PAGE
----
Warmun (Turkey Creek)
The community of Warmun (Turkey Creek) is home to such artists as Rover Thomas, Queenie McKenzie, Jack Britten, and Freddy Timms. The East Kimberly aesthetic became firmly established during the late 1970’s, though the painting of ceremonial boards that are held aloft by dancers during the Krill Krill ceremony. It is these ceremonial boards that became the basis for the first ochre paintings on canvas, which were produced, by Paddy Jaminji and Rover Thomas in the early 1980’s. Paintings and prints from Turkey creek normally consist of large flat planes of interlocking colour, generally the palette is restricted to ochres and blacks that are delineated by brilliant white dotting. Artworks from the East Kimberley depict events both contemporary and ancient within the landscape, either from an aerial perspective or a flattened European perspective. The East Kimberley Aesthetic integrates both figurative , abstract and iconographic elements. This aesthetic fusion of figurative elements that express events in recent history and iconographic elements that are charged with significant cosmological meaning, serve to reconcile within an Aboriginal perspective the events since colonisation, effectively integrating this period within Indigenous cosmology.
Queenie McKenzie, The Great Flood of 1922, Screenprint ed. 55 (QM005)Queenies screenprint exemplifies the East Kimberley aesthetic, through its combination of both, traditional iconographic elements and recent historical events.
Probably the most striking example of this fusion lies with the Krill Krill ceremony, which tells the story of the spirit of an old woman who died as a result of a road accident just south of Turkey Creek . The woman’s spirit came to Rover Thomas in his dreams just a week after the accident and continued to visit him for many years, each time telling him about her travels across the land with a ‘Devil Devil’ who instructs her about the spiritual importance and songs related to each place visited.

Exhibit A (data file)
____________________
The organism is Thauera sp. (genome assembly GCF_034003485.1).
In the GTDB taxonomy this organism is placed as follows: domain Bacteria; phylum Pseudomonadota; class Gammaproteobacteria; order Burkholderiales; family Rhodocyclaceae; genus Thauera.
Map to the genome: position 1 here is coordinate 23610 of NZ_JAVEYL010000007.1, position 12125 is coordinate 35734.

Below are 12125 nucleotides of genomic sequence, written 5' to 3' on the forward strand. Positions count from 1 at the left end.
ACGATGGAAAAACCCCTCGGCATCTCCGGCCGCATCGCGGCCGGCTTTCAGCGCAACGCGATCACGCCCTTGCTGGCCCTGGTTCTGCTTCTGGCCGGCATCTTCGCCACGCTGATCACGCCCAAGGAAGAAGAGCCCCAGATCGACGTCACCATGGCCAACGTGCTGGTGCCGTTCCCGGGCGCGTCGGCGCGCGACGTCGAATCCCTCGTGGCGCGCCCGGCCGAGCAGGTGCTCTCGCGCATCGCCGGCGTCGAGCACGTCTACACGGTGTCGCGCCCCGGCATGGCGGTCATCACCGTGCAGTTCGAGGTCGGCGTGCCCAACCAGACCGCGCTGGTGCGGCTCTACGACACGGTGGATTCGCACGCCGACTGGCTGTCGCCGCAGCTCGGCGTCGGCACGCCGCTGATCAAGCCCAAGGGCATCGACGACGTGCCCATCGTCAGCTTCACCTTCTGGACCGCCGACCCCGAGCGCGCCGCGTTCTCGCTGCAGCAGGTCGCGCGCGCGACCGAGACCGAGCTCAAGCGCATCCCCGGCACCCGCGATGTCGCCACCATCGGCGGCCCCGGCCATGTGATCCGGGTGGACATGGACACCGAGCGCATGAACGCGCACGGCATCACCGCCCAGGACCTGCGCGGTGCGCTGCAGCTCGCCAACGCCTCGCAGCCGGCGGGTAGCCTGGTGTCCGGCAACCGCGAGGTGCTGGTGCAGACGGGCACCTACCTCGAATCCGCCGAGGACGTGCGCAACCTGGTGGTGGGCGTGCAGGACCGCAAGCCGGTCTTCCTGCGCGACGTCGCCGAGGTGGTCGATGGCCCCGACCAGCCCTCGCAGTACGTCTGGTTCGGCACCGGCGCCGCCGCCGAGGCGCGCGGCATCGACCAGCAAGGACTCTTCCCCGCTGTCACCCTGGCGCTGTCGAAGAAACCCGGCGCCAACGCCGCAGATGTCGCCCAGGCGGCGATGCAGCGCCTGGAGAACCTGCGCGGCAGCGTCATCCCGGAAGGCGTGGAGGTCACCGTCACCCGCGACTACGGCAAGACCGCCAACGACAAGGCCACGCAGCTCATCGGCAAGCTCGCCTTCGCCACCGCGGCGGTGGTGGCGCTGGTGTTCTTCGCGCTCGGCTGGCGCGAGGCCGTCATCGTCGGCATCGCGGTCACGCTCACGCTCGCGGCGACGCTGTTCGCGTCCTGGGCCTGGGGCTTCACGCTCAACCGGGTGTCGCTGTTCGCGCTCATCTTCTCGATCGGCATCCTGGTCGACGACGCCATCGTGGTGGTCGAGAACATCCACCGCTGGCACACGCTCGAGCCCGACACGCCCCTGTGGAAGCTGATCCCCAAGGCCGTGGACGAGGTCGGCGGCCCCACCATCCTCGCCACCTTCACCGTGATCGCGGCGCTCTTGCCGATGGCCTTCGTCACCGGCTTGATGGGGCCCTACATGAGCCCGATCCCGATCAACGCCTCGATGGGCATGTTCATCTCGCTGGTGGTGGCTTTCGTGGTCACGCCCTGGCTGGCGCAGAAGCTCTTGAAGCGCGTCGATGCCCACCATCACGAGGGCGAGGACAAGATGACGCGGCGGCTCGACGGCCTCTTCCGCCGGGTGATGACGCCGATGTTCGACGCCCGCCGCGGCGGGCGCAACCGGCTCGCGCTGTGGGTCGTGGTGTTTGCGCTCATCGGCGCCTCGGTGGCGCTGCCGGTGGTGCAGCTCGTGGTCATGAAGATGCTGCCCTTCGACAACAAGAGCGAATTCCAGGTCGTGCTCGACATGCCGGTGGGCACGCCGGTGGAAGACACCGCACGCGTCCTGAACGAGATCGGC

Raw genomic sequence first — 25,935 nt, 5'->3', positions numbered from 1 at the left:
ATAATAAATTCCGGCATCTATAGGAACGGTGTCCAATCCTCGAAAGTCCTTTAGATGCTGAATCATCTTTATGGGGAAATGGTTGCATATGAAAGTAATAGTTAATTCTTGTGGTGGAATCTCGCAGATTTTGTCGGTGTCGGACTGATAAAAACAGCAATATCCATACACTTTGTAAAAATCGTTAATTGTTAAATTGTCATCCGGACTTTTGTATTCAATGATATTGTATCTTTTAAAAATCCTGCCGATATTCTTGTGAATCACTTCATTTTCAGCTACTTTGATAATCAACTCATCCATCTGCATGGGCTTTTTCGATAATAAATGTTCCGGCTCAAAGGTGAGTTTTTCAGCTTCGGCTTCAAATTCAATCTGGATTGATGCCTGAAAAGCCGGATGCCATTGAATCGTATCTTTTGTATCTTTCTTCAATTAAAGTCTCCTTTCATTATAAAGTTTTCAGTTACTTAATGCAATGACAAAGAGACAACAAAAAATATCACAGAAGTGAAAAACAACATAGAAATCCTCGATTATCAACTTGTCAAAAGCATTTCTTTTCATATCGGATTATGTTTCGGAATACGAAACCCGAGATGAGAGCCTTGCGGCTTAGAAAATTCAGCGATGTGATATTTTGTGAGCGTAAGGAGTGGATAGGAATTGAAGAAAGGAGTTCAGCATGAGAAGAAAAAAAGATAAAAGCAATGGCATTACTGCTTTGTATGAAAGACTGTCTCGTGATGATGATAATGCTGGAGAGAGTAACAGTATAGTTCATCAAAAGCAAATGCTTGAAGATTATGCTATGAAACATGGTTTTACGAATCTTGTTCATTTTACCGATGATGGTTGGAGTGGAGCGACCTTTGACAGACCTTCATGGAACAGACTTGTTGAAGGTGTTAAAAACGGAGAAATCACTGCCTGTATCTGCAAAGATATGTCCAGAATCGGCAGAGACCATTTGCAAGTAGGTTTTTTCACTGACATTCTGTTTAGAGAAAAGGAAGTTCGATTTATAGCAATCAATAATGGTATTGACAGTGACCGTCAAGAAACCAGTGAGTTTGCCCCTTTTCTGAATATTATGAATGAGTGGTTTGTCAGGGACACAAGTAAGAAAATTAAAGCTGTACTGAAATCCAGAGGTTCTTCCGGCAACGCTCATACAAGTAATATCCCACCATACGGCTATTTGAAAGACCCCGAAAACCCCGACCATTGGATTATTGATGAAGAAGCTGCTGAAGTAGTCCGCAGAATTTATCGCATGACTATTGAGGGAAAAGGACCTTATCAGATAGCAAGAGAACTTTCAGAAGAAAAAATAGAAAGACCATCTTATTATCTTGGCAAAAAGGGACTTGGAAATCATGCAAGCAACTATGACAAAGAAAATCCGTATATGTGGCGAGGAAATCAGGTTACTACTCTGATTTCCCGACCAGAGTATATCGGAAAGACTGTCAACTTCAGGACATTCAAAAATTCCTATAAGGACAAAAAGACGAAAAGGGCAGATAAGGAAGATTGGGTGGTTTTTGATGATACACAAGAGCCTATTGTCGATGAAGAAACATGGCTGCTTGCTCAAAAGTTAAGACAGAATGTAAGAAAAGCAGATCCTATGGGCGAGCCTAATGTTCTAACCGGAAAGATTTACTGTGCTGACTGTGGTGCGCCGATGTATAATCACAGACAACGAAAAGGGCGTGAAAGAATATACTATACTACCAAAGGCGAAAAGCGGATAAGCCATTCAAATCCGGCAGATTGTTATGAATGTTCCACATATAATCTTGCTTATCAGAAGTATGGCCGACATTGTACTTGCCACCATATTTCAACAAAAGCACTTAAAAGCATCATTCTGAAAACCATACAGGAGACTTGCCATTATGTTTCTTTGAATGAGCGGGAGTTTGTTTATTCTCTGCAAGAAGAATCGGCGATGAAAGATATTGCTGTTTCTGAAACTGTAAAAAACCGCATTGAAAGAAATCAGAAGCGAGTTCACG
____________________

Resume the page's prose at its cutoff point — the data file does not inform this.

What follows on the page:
Though painting, dance and song The Krill Krill Ceremony serves to re-establish important cultural links with the land, environment and cosmology within a contemporary context.
Established as a Benedictine mission in 1907, Kalumburu is a remote community in North-Eastern Kimberley situated on the King Edward River. The art of Kalumburu primarily focuses upon the painting of Wandjina spirit figures that adorn rock galleries and caves thoughout the North-eastern Kimberley. The Wandjina ancestors are powerful spirits, that left there imprint upon the rock walls and caves of the region. They control the monsoonal rains and the revitalisation of both plants, animals and people. Aboriginal artists ceremonially repaint or retouch the Wandjina and through this restoration process, ensure that the Wandjina continue to play their vital role, in the lands ecology. In the 1930’s Aboriginal artists began painting the Wandjina on portable supports such as Bark and Board to supply a demand by anthropologists for cultural artefacts that could be collected and placed in museums. The early 1970’s saw the beginning of the modern movement when artists such as Charlie Numbulmoore and Alec Mingelmanganu’s began using modern materials , since then artists such as Lily, Rosie and Ross Karadada, have expressed the powerful Wandjina figure in a number of materials including Ochres and acrylics on bark, canvas and paper, as well as limited edition prints on paper in the form of screenprints, etching and lithography.